The NUJ Brussels conference “Covering the Far Right in Europe” on 29 September 2009 in the Brussels International Press Centre tackled an issue troubling many journalists today – how to report political views that many consider anathema. The context is the move in recent years of the extreme right from the political fringes to representation in the European Parliament.
That while politicians of such stripe may be reprehensible, they have been elected, is the dilemma facing journalists today. Much of the rhetoric being bandied about is anti-foreigner and anti-immigrant – at times racism and xenophobia appear to take over from reasoned discussion. In a time of darkening public mood, what can we do?
Challenge the statements made
Former President of the NUJ Tim Lezard said that the NUJ has strong views on the reporting of the BNP (British National Party) and similar fascist parties. “Do they have a right to be heard on programmes like Question Time?” he asked. He didn’t think so, he said, pointing out that this is a party that has a history of threatening those who disagree with it, using intimidating phone calls, threatening behaviour and outright violence against journalists that it dislikes.
The BNP has even stated that the mass media should pay the ultimate penalty for our present multi-racial society, he said. Emphasising that this is not the behaviour of a respectable political party, he said that free speech brings responsibility, and if groups advocate violence in support of their aims, then they abnegate their right to free speech.
Yet, he said, ignoring such politicians shows a lack of respect for the communities that voted for them. The best way to report them therefore is to challenge every statement they make, because many of their statements will not stand up factually. “We need to show them up for what they are,” he said.
The NUJ itself would shortly be setting up a new website on reporting the BNP, to help reporters cover what is happening in their communities. The site would be an information source and possibly a help to journalists in other countries facing similar difficulties.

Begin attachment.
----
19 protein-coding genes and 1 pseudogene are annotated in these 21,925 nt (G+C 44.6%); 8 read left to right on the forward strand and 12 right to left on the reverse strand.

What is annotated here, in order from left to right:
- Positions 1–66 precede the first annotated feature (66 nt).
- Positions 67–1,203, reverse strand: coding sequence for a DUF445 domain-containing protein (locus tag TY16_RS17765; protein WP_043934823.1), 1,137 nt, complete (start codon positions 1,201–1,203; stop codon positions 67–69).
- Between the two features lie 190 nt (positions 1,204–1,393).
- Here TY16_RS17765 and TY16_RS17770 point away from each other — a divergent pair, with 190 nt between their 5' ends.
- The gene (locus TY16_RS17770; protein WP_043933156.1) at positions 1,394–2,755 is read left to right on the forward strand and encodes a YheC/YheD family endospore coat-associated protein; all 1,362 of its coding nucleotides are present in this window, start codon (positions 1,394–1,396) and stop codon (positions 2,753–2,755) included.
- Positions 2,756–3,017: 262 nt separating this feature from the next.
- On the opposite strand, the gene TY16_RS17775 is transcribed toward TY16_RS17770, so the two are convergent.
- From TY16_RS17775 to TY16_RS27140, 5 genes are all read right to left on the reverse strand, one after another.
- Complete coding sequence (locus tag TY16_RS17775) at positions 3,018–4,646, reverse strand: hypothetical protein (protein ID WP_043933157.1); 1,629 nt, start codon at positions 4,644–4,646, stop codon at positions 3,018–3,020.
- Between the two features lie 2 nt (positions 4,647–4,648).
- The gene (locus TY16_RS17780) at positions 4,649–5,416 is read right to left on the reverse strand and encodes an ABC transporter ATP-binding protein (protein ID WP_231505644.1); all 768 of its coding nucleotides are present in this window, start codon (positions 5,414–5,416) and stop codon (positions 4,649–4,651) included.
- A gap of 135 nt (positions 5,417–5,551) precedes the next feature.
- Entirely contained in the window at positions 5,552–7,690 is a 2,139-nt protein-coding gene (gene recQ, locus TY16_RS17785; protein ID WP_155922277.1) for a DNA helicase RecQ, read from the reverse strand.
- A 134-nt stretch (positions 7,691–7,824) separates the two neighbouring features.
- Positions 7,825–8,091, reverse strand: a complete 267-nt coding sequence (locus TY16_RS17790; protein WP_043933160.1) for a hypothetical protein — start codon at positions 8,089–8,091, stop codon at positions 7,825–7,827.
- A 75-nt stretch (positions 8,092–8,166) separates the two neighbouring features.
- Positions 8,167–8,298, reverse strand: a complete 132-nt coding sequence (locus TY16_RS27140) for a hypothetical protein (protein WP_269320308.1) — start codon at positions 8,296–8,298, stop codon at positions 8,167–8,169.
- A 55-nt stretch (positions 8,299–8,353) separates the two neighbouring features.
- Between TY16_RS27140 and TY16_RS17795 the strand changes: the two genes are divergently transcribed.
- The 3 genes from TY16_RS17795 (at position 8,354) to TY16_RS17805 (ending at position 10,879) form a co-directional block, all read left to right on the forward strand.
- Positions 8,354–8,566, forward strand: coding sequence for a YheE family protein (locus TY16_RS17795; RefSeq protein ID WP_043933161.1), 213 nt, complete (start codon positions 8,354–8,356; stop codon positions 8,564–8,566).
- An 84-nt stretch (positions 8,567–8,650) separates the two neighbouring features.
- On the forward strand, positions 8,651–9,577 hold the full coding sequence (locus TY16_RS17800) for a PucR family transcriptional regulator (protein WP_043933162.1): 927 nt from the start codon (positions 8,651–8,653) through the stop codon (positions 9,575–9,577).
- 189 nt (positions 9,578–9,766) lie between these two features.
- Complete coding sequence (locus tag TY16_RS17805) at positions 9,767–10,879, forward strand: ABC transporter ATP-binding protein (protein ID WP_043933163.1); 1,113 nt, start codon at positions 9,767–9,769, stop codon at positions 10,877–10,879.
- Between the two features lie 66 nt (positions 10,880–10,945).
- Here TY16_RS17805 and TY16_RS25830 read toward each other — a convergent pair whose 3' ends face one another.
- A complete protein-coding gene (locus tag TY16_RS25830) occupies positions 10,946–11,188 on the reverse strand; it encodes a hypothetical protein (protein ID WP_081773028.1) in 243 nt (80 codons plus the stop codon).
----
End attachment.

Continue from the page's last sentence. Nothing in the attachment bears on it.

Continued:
Expose the political links
Alberto D’Argenzio, correspondent for Il Manifesto, described the different polities of the extreme right in Italy. Such groups are politically strong in northern Italy, he said, and could field large numbers of young people in the streets, often linked to football support. Yet, he said, a documentary made about the extreme right could not be shown anywhere in the country.
He blamed the tight control over the media held by Silvio Berlusconi and his political cronies. Two cinemas that had attempted to show the documentary were subject both to legal attacks and physical threats, he said. Although there were other reasons as well, he admitted, not least an apparently growing xenophobia within the country.
He also pointed to a network of suspected links between the extreme right, certain politicians and media barons, extending even to the mafia, drug trafficking and the arms trade. These links, based on money and personal relationships, often went so deep, he said, that journalists found it near to impossible to break through them and find out the truth.
Don’t give extremists a platform
Geert Cools, for the Vlaams Belang (VB) monitoring group Blokbluster, said journalists need to understand why extreme right parties have electoral support. People often did so out of fear about what was happening in their immediate community, he said, rather than because they supported the aims of a neo-fascist organisation.
The VB is dangerous because it has direct links back to the Nazis in World War II, and still stands on a traditional Fascist programme, he said. Yet it is not able to mobilise the big street demonstrations of those times, he noted, which was surprising considering it is now the third party in Flanders with some 15% of the vote.
He warned of the group’s violent cadre, saying his organisation had experienced direct physical attacks. The VB is cautious however, he stated, knowing that the electorate would not support active street violence.
His organisation’s approach is to be careful not to join in debates that would give the VB a platform. He admitted it is becoming more difficult for journalists in Flanders. One journalist who used to investigate the far right for De Morgen now has to work as a freelance in this area.
Journalists have a right to question
General Secretary of the IFJ and moderator Aidan White summed up the mood of the meeting, acknowledging that it is difficult for journalists to tackle stories that can directly affect their income. Yet, he said, with the rise of populist, extremist and racist policies the question we should be asking ourselves as journalists is, “Should it be right in my reporting to have these questions asked?”
He restated that is the journalist’s right to be able to report fairly, to report accurately, and to put any claims made into their context. “Journalists should have the confidence and the freedom to take such decisions,” he said. “Without suffering discrimination, without losing their job or work, and without suffering violence.”
© Philip Hunt 2009